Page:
Taksali questions why Endo Pharmaceuticals makes two nearly identical drug delivery implants with vastly different prices.(Kristina Barker for KHN)
Drugmakers can use the same chemical compound to create different branded drugs with different disease targets ― and apply for FDA approval for each. FDA spokesperson Brittney Manchester said by email, “Generally, it is the sponsor’s decision.” Endo makes both Supprelin LA and Vantas.
Indeed, other drugmakers have used the maneuver: Pfizer makes two versions of sildenafil citrate: Viagra for erectile dysfunction and Revatio for pulmonary arterial hypertension.
When we asked Endo Pharmaceuticals why Supprelin LA and Vantas had such different price tags, the company said the implants aren’t identical and treat very different conditions. It didn’t respond to questions about why that meant the prices should be different and whether it was somehow more expensive to manufacture one versus the other.
Resolution: Taksali spent more than a month trying to make sure his daughter could use the cheaper drug and, finally, the week his daughter was scheduled to have the procedure, it was approved. The hospital submitted the request again and UnitedHealthcare said it would cover it.
“Our coverage policies are aligned with FDA regulations and Vantas is not FDA approved to treat central precocious puberty,” UnitedHealthcare spokesperson Tracey Lempner said in an email. “In this specific case, when the provider expressed concern over the cost of Supprelin LA, we worked with them to allow for coverage of Vantas.”
Taksali’s daughter got the Vantas implant in late January.
The hormone-blocking implant was placed on the young patient’s arm to treat central precocious puberty, or early puberty.(Kristina Barker for KHN)
When he got a breakdown of charges afterward, it listed $608 for the implantation and $12,598.47 for Vantas — about three times its list price. (Hospitals add markups to the list prices.) Still, that’s far less than the $95,000 the Supprelin LA bill would have been.
According to his explanation of benefits, after insurance, Taksali will owe $4,698.45 ― most of his high deductible. Because it is early in the year, the family had not yet spent any of its 2020 deductible.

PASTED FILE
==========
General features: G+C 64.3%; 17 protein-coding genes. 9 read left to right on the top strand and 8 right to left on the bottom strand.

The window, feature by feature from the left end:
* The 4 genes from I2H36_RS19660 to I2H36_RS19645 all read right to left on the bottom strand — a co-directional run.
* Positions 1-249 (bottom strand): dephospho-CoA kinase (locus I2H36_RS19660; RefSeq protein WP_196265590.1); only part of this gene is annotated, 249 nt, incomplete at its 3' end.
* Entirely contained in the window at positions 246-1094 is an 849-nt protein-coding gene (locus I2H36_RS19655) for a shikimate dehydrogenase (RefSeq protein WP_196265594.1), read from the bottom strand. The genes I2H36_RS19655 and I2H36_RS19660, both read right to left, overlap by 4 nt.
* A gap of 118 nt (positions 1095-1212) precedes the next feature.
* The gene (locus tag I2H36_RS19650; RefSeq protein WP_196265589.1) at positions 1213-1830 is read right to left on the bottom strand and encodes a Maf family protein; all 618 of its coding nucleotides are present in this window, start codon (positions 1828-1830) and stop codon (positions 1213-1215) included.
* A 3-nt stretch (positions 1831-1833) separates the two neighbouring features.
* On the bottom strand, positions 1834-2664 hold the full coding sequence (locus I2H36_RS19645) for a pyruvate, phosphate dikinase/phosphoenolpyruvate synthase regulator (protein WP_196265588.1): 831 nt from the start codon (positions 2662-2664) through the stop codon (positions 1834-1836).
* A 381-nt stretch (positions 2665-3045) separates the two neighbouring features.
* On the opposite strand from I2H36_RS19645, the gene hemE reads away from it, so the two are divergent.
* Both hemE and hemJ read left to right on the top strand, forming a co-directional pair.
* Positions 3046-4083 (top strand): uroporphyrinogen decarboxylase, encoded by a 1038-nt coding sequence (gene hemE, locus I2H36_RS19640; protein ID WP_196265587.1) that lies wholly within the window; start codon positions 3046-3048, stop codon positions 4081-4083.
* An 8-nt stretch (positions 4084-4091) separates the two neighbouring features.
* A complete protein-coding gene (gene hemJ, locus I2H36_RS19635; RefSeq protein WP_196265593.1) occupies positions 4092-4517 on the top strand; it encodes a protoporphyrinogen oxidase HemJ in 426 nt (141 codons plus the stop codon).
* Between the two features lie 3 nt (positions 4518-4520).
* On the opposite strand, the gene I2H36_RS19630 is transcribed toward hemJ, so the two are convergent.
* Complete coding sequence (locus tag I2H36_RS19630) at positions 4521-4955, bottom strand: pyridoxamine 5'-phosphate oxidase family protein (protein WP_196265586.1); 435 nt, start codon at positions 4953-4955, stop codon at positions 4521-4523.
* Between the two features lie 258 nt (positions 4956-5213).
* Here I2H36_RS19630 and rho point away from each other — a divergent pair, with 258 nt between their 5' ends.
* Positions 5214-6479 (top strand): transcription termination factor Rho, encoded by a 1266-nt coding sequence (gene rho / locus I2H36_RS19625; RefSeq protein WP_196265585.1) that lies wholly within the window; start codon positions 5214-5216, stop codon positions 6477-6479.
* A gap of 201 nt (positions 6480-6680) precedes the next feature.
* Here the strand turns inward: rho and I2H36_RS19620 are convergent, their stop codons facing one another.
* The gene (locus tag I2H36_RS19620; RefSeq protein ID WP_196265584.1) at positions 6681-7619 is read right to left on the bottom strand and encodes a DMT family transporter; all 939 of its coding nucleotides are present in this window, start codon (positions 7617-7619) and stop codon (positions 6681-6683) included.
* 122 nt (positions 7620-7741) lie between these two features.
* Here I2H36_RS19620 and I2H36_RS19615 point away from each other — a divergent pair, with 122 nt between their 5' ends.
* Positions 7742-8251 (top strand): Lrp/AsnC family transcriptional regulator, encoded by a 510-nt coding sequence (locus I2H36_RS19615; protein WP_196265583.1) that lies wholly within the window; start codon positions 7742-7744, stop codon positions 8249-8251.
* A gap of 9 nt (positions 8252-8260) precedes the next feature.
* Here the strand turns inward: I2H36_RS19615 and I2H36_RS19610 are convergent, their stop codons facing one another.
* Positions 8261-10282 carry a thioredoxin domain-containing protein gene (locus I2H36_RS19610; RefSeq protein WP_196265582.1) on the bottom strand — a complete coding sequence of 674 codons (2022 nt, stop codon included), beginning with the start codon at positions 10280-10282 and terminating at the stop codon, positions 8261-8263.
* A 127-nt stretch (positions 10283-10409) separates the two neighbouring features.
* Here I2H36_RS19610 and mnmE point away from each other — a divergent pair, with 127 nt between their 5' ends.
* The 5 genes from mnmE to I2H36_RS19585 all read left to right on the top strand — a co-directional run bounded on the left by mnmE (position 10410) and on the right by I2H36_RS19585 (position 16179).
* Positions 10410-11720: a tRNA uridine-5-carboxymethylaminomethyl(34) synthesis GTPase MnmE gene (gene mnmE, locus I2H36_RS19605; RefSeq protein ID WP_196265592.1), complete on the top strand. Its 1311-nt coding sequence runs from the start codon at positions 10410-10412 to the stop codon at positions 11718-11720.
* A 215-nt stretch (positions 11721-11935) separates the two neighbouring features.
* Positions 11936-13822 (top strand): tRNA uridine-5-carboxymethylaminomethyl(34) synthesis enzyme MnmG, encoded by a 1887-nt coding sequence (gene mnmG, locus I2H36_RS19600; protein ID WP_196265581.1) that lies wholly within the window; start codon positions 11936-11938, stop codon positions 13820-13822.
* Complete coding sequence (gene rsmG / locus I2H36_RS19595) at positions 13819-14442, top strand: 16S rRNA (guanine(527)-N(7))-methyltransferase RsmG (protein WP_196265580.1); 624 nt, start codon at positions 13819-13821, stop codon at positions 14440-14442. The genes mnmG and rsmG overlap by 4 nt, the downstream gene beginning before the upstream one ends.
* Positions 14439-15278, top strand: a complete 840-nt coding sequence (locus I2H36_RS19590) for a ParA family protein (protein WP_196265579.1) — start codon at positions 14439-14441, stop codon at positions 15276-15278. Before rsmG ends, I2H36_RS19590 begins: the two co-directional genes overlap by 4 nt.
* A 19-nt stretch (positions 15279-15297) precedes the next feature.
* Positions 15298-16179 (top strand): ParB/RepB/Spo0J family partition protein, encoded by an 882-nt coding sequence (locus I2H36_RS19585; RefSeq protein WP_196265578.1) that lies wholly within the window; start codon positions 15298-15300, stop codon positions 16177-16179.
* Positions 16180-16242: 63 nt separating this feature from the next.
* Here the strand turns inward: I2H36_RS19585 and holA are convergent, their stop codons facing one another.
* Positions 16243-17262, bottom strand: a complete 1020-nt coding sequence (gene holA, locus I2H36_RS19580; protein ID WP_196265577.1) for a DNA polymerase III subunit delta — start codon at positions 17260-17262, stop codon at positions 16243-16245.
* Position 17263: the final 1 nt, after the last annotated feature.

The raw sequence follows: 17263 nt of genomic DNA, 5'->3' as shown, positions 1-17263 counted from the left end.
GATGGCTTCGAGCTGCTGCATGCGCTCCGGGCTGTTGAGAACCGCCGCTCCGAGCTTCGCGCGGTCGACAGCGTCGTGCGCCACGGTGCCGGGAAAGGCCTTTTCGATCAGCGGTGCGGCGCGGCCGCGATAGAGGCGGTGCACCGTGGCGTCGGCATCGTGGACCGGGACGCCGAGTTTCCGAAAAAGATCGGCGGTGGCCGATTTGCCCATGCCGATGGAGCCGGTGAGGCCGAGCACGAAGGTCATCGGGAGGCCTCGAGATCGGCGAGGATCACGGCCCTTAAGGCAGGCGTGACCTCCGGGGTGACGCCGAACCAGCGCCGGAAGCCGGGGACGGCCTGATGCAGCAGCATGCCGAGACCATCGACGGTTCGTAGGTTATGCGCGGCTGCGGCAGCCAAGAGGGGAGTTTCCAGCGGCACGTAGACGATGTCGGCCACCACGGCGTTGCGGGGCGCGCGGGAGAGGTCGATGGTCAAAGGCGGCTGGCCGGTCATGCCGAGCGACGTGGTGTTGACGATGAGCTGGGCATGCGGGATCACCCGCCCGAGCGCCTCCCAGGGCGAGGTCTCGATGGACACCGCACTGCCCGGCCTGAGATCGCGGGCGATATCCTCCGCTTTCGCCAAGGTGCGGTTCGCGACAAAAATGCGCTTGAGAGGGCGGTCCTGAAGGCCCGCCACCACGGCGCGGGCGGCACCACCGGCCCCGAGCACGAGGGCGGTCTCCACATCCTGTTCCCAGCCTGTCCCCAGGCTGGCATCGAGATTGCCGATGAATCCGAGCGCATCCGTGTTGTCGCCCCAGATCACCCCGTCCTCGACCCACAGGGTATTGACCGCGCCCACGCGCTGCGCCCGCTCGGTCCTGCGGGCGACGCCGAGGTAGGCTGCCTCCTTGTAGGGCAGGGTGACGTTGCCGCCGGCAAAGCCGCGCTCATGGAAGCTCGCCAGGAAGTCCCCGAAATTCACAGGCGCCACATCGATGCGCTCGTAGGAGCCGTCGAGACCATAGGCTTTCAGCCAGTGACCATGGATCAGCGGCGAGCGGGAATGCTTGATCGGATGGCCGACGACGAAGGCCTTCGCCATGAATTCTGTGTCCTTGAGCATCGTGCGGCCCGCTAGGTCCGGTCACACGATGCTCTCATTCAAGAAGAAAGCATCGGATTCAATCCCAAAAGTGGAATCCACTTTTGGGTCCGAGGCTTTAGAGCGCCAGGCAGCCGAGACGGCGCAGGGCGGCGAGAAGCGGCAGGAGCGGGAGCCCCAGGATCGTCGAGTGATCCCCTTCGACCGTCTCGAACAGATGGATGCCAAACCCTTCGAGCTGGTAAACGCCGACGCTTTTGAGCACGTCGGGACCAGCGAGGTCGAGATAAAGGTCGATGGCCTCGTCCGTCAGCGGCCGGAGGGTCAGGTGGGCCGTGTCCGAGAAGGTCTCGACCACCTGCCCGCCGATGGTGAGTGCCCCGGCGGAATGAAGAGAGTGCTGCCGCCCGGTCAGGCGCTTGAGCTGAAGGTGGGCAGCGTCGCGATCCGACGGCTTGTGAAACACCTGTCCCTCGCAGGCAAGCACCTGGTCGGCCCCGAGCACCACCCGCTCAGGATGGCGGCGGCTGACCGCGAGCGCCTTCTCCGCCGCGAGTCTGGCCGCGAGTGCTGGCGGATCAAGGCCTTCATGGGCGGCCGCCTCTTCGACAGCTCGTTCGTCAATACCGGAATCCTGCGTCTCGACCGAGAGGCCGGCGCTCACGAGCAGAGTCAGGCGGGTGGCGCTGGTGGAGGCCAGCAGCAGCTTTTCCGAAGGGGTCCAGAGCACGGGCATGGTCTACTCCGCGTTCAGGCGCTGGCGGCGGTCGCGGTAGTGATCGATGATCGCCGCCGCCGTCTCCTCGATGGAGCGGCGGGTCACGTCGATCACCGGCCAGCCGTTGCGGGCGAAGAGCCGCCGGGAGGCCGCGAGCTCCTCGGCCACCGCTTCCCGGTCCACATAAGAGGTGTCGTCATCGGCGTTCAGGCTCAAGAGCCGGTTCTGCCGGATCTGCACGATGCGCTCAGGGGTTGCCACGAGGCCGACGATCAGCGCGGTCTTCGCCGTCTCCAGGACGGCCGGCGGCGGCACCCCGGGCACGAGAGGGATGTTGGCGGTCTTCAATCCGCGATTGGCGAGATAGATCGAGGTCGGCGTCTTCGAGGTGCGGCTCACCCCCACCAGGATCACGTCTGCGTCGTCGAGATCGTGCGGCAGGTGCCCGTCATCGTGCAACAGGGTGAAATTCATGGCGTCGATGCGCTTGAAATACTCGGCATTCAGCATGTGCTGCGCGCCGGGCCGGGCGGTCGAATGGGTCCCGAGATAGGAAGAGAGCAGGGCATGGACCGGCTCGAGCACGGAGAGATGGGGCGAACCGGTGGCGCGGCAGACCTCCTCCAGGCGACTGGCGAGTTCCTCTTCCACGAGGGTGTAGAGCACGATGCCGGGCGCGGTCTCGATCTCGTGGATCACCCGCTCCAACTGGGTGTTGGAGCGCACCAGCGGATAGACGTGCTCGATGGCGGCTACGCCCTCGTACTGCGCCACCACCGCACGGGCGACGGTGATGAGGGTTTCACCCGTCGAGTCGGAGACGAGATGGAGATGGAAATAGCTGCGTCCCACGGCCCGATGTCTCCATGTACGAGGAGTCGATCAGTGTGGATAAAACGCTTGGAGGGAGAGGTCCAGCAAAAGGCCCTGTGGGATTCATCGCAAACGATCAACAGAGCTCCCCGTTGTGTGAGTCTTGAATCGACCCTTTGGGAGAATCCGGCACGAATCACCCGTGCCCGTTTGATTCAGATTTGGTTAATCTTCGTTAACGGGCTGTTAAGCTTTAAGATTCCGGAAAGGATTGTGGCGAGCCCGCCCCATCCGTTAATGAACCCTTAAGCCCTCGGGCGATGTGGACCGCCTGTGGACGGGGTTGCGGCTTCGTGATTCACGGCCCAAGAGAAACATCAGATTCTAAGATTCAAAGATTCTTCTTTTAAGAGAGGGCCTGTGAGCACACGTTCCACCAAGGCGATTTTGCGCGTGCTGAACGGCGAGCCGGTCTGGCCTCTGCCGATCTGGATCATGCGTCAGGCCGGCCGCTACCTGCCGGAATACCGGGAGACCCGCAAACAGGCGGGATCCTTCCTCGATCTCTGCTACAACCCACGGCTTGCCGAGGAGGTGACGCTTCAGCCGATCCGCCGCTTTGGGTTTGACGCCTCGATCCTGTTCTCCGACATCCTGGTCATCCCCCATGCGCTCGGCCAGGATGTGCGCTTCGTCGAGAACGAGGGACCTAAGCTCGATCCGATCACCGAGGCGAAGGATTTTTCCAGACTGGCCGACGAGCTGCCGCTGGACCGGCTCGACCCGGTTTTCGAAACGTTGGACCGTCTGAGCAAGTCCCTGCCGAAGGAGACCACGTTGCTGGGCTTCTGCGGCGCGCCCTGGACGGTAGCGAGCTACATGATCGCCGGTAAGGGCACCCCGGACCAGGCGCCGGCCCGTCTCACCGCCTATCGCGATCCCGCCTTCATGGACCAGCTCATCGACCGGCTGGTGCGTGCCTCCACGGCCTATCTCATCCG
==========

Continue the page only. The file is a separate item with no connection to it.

Taksali said he fought for the lower cost drug on principle.
“Even if it is the insurance company’s money, it’s still somebody’s money,” he said. “We are still contributing to those premium dollars.”
On the day the Taksali family adopted their daughter from India, she and her brother were about the same height. Now she is about 5 inches taller than him despite being more than three years younger.(Courtesy of Sudeep Taksali)
The Takeaway: If you need an expensive drug, the first thing you should do is ask your doctor if there are cheaper alternatives. Often different formulations of the same chemical compound carry vastly different prices. In this family’s case, the version to treat prostate cancer patients was far cheaper than the pediatric version for a hormone imbalance.
More commonly, the different formulations relate to different dosages ― two 250 mg tablets may be cheaper than a 500 mg pill. Likewise, a pill you have to take three times a day may be far less expensive than the once-a-day extended-release version.
When a coverage denial leads to costly care, patients can ally with their health care providers or employers to appeal, though it can be time-consuming. Self-insured employers, in particular, won’t want to waste health care dollars either. For Taksali, using social media to direct-message UnitedHealthcare garnered prompt responses and some answers.
If there aren’t other options, drug manufacturers often offer coupons to help patients with their copays. You can find some using GoodRx or by visiting the drugmaker’s website directly.
KHN senior correspondent JoNel Aleccia contributed to this report.
Bill of the Month is a crowdsourced investigation by Kaiser Health News and NPR that dissects and explains medical bills. Do you have an interesting medical bill you want to share with us? Tell us about it!